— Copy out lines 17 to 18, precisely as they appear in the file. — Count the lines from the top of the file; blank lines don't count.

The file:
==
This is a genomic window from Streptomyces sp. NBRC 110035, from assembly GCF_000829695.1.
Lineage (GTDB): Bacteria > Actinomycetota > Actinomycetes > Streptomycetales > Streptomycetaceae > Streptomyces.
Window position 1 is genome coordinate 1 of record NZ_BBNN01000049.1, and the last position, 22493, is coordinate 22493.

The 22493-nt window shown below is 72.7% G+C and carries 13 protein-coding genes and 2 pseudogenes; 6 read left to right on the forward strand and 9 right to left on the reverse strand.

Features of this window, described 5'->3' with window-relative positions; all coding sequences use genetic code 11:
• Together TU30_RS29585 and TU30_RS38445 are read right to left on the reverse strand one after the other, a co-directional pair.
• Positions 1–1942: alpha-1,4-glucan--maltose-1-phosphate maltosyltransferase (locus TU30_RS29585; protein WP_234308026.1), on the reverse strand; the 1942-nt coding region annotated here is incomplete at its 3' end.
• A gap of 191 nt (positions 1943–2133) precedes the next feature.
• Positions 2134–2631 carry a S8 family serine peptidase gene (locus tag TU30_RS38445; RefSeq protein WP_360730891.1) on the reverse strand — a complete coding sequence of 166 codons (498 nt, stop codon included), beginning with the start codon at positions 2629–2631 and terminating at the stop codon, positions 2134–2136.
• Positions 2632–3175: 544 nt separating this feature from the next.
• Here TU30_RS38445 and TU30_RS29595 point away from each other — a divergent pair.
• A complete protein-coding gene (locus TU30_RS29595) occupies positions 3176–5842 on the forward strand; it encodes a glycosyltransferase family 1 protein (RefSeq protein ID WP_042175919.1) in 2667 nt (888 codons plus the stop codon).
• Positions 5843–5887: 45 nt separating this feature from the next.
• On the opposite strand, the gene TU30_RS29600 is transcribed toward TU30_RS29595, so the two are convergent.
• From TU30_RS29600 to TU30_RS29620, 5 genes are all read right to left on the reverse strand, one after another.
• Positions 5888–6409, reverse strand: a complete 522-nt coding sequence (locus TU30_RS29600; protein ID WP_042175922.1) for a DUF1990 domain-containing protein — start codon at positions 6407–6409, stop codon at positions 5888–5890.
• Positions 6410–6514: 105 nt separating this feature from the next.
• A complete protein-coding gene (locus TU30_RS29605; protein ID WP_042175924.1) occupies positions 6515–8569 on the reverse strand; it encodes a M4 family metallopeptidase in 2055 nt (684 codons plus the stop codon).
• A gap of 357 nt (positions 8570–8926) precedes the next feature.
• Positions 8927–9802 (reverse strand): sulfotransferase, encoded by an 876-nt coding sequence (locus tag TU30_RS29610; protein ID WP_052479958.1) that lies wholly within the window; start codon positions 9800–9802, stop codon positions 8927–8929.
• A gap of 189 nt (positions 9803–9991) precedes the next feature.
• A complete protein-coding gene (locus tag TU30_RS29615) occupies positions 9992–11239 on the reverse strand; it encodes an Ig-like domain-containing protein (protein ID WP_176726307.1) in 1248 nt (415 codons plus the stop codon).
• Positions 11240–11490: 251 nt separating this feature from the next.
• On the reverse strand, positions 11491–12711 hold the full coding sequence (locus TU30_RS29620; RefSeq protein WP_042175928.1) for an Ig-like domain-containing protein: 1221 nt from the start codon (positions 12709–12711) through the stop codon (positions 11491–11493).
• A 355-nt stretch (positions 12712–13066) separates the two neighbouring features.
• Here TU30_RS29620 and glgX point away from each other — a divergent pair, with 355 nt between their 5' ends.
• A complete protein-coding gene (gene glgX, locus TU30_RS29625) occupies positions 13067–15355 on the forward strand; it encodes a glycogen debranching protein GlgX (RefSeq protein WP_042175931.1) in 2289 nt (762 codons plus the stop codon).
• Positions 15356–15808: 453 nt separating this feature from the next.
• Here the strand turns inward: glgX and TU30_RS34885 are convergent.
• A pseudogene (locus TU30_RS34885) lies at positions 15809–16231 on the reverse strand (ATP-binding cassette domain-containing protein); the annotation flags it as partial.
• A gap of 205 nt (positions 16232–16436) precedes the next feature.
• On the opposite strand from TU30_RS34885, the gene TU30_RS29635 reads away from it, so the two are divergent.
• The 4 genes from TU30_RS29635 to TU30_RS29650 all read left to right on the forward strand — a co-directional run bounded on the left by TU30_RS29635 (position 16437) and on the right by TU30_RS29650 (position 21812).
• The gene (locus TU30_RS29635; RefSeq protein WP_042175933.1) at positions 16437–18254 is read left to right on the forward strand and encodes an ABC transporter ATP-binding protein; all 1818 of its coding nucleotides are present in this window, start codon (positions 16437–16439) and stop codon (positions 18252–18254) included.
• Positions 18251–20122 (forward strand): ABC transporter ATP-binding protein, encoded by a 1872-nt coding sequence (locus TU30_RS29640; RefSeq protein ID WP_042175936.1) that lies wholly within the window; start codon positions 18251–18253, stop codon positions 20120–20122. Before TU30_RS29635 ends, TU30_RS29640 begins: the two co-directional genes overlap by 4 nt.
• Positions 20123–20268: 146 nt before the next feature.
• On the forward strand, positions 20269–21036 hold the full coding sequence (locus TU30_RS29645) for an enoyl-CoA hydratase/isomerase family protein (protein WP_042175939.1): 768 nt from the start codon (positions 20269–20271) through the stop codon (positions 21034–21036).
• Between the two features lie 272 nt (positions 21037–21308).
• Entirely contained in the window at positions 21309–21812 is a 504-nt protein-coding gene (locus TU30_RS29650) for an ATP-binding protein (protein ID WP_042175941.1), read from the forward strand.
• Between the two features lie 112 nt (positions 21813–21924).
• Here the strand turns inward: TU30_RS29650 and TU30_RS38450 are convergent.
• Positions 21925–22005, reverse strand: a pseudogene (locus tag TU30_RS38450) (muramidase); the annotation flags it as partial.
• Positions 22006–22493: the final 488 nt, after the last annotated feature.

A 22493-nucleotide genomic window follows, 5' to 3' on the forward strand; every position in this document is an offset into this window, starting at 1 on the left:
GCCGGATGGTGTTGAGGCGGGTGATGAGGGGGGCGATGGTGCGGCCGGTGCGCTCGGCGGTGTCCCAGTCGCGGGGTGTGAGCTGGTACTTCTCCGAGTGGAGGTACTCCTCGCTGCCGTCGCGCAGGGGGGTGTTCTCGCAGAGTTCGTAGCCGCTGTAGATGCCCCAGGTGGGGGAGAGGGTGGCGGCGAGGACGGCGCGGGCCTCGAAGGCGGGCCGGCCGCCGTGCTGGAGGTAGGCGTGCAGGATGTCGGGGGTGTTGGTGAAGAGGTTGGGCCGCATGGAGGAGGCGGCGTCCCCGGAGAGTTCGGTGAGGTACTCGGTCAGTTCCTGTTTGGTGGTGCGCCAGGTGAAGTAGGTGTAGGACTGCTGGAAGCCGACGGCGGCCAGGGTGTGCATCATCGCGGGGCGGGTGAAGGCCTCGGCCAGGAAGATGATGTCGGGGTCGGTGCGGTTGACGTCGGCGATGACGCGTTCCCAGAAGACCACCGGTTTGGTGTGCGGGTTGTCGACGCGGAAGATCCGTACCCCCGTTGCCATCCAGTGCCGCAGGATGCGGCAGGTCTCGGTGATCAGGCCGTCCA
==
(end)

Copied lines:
• Positions 6410–6514: 105 nt separating this feature from the next.
• A complete protein-coding gene (locus TU30_RS29605; protein ID WP_042175924.1) occupies positions 6515–8569 on the reverse strand; it encodes a M4 family metallopeptidase in 2055 nt (684 codons plus the stop codon).